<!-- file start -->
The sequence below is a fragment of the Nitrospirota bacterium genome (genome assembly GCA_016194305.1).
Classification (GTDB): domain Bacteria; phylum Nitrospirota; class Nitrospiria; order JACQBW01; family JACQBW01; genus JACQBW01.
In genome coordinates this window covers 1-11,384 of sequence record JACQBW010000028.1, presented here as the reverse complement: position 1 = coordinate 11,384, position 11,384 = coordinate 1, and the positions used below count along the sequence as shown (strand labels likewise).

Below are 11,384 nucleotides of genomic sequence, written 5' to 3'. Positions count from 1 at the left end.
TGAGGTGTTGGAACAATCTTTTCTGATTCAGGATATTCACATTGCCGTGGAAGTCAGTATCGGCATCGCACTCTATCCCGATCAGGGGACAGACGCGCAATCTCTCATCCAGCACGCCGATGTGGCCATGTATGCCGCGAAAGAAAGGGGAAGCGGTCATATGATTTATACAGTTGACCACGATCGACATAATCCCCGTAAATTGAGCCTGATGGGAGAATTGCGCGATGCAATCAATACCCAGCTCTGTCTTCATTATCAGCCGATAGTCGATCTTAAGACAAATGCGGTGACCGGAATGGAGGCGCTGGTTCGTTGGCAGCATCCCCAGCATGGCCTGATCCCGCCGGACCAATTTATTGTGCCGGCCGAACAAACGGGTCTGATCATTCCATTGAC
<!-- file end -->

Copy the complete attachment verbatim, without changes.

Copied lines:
The sequence below is a fragment of the Nitrospirota bacterium genome (genome assembly GCA_016194305.1).
Classification (GTDB): domain Bacteria; phylum Nitrospirota; class Nitrospiria; order JACQBW01; family JACQBW01; genus JACQBW01.
In genome coordinates this window covers 1-11,384 of sequence record JACQBW010000028.1, presented here as the reverse complement: position 1 = coordinate 11,384, position 11,384 = coordinate 1, and the positions used below count along the sequence as shown (strand labels likewise).

Below are 11,384 nucleotides of genomic sequence, written 5' to 3'. Positions count from 1 at the left end.
TGAGGTGTTGGAACAATCTTTTCTGATTCAGGATATTCACATTGCCGTGGAAGTCAGTATCGGCATCGCACTCTATCCCGATCAGGGGACAGACGCGCAATCTCTCATCCAGCACGCCGATGTGGCCATGTATGCCGCGAAAGAAAGGGGAAGCGGTCATATGATTTATACAGTTGACCACGATCGACATAATCCCCGTAAATTGAGCCTGATGGGAGAATTGCGCGATGCAATCAATACCCAGCTCTGTCTTCATTATCAGCCGATAGTCGATCTTAAGACAAATGCGGTGACCGGAATGGAGGCGCTGGTTCGTTGGCAGCATCCCCAGCATGGCCTGATCCCGCCGGACCAATTTATTGTGCCGGCCGAACAAACGGGTCTGATCATTCCATTGAC